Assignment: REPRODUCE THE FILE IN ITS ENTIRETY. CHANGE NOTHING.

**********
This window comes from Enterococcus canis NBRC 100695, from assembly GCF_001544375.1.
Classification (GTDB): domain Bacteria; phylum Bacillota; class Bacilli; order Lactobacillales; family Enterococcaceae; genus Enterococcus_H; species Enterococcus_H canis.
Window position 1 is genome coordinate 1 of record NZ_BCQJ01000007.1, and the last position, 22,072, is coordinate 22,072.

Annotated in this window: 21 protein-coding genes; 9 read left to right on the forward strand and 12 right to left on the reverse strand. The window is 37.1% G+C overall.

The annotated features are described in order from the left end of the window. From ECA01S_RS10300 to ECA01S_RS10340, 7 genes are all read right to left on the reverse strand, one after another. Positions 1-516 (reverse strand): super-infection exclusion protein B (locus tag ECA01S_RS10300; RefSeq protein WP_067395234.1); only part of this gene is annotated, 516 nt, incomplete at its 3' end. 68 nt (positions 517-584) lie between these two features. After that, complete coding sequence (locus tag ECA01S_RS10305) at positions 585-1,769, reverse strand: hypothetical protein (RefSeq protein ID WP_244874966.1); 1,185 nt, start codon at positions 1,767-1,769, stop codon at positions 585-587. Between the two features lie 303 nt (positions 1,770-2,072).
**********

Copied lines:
This window comes from Enterococcus canis NBRC 100695, from assembly GCF_001544375.1.
Classification (GTDB): domain Bacteria; phylum Bacillota; class Bacilli; order Lactobacillales; family Enterococcaceae; genus Enterococcus_H; species Enterococcus_H canis.
Window position 1 is genome coordinate 1 of record NZ_BCQJ01000007.1, and the last position, 22,072, is coordinate 22,072.

Annotated in this window: 21 protein-coding genes; 9 read left to right on the forward strand and 12 right to left on the reverse strand. The window is 37.1% G+C overall.

The annotated features are described in order from the left end of the window. From ECA01S_RS10300 to ECA01S_RS10340, 7 genes are all read right to left on the reverse strand, one after another. Positions 1-516 (reverse strand): super-infection exclusion protein B (locus tag ECA01S_RS10300; RefSeq protein WP_067395234.1); only part of this gene is annotated, 516 nt, incomplete at its 3' end. 68 nt (positions 517-584) lie between these two features. After that, complete coding sequence (locus tag ECA01S_RS10305) at positions 585-1,769, reverse strand: hypothetical protein (RefSeq protein ID WP_244874966.1); 1,185 nt, start codon at positions 1,767-1,769, stop codon at positions 585-587. Between the two features lie 303 nt (positions 1,770-2,072).